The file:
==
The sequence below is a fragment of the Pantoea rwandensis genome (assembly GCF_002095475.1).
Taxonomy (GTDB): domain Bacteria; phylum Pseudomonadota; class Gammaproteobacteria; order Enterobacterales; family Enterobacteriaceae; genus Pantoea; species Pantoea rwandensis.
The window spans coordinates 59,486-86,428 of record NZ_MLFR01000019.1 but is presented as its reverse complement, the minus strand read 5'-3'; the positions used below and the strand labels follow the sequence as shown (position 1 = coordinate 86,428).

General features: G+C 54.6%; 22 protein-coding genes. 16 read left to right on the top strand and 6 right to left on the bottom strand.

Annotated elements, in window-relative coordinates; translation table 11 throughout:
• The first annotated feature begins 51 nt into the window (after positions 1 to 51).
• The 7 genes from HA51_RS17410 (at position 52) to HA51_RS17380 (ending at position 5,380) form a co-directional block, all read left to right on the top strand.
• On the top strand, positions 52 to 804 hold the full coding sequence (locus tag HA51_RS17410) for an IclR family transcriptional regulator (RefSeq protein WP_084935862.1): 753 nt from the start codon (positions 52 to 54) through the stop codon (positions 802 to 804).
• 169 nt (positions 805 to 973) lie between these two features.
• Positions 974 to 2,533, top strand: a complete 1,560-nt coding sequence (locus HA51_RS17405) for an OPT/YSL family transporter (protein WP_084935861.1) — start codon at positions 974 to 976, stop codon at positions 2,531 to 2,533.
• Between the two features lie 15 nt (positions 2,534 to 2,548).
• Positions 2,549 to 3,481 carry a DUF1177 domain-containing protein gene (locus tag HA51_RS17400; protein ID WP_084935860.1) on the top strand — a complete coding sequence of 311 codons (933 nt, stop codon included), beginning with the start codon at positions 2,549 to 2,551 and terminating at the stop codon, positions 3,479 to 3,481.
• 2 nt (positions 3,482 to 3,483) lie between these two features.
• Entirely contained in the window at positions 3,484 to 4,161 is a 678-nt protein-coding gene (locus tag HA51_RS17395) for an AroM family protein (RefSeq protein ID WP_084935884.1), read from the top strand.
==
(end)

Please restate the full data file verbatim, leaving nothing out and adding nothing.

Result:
The sequence below is a fragment of the Pantoea rwandensis genome (assembly GCF_002095475.1).
Taxonomy (GTDB): domain Bacteria; phylum Pseudomonadota; class Gammaproteobacteria; order Enterobacterales; family Enterobacteriaceae; genus Pantoea; species Pantoea rwandensis.
The window spans coordinates 59,486-86,428 of record NZ_MLFR01000019.1 but is presented as its reverse complement, the minus strand read 5'-3'; the positions used below and the strand labels follow the sequence as shown (position 1 = coordinate 86,428).

General features: G+C 54.6%; 22 protein-coding genes. 16 read left to right on the top strand and 6 right to left on the bottom strand.

Annotated elements, in window-relative coordinates; translation table 11 throughout:
• The first annotated feature begins 51 nt into the window (after positions 1 to 51).
• The 7 genes from HA51_RS17410 (at position 52) to HA51_RS17380 (ending at position 5,380) form a co-directional block, all read left to right on the top strand.
• On the top strand, positions 52 to 804 hold the full coding sequence (locus tag HA51_RS17410) for an IclR family transcriptional regulator (RefSeq protein WP_084935862.1): 753 nt from the start codon (positions 52 to 54) through the stop codon (positions 802 to 804).
• 169 nt (positions 805 to 973) lie between these two features.
• Positions 974 to 2,533, top strand: a complete 1,560-nt coding sequence (locus HA51_RS17405) for an OPT/YSL family transporter (protein WP_084935861.1) — start codon at positions 974 to 976, stop codon at positions 2,531 to 2,533.
• Between the two features lie 15 nt (positions 2,534 to 2,548).
• Positions 2,549 to 3,481 carry a DUF1177 domain-containing protein gene (locus tag HA51_RS17400; protein ID WP_084935860.1) on the top strand — a complete coding sequence of 311 codons (933 nt, stop codon included), beginning with the start codon at positions 2,549 to 2,551 and terminating at the stop codon, positions 3,479 to 3,481.
• 2 nt (positions 3,482 to 3,483) lie between these two features.
• Entirely contained in the window at positions 3,484 to 4,161 is a 678-nt protein-coding gene (locus tag HA51_RS17395) for an AroM family protein (RefSeq protein ID WP_084935884.1), read from the top strand.